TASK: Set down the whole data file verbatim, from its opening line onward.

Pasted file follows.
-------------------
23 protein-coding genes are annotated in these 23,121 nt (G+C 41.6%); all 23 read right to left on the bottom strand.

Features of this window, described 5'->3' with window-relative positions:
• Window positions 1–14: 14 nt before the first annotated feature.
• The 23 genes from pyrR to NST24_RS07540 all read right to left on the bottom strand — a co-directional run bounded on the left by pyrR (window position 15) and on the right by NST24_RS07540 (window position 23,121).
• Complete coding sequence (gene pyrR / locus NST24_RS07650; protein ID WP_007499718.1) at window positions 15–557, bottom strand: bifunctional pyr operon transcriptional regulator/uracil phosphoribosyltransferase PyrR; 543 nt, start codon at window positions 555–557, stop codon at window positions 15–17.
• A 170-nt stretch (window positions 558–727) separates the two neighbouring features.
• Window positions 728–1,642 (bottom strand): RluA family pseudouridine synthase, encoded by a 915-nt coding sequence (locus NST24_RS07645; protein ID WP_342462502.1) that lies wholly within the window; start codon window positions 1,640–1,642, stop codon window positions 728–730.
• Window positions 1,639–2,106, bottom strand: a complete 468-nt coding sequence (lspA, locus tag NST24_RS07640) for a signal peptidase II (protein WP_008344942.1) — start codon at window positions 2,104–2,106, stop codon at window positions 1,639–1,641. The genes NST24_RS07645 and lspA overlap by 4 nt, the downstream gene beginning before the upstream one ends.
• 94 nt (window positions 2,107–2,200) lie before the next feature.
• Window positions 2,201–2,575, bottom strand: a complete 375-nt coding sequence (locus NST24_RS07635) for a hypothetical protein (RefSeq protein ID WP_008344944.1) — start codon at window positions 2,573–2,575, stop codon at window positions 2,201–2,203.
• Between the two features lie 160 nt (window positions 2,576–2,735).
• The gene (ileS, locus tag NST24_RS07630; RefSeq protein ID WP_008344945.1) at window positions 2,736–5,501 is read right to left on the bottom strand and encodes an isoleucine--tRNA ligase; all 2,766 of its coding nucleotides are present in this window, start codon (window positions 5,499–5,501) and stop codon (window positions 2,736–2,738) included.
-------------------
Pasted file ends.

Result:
23 protein-coding genes are annotated in these 23,121 nt (G+C 41.6%); all 23 read right to left on the bottom strand.

Features of this window, described 5'->3' with window-relative positions:
• Window positions 1–14: 14 nt before the first annotated feature.
• The 23 genes from pyrR to NST24_RS07540 all read right to left on the bottom strand — a co-directional run bounded on the left by pyrR (window position 15) and on the right by NST24_RS07540 (window position 23,121).
• Complete coding sequence (gene pyrR / locus NST24_RS07650; protein ID WP_007499718.1) at window positions 15–557, bottom strand: bifunctional pyr operon transcriptional regulator/uracil phosphoribosyltransferase PyrR; 543 nt, start codon at window positions 555–557, stop codon at window positions 15–17.
• A 170-nt stretch (window positions 558–727) separates the two neighbouring features.
• Window positions 728–1,642 (bottom strand): RluA family pseudouridine synthase, encoded by a 915-nt coding sequence (locus NST24_RS07645; protein ID WP_342462502.1) that lies wholly within the window; start codon window positions 1,640–1,642, stop codon window positions 728–730.
• Window positions 1,639–2,106, bottom strand: a complete 468-nt coding sequence (lspA, locus tag NST24_RS07640) for a signal peptidase II (protein WP_008344942.1) — start codon at window positions 2,104–2,106, stop codon at window positions 1,639–1,641. The genes NST24_RS07645 and lspA overlap by 4 nt, the downstream gene beginning before the upstream one ends.
• 94 nt (window positions 2,107–2,200) lie before the next feature.
• Window positions 2,201–2,575, bottom strand: a complete 375-nt coding sequence (locus NST24_RS07635) for a hypothetical protein (RefSeq protein ID WP_008344944.1) — start codon at window positions 2,573–2,575, stop codon at window positions 2,201–2,203.
• Between the two features lie 160 nt (window positions 2,576–2,735).
• The gene (ileS, locus tag NST24_RS07630; RefSeq protein ID WP_008344945.1) at window positions 2,736–5,501 is read right to left on the bottom strand and encodes an isoleucine--tRNA ligase; all 2,766 of its coding nucleotides are present in this window, start codon (window positions 5,499–5,501) and stop codon (window positions 2,736–2,738) included.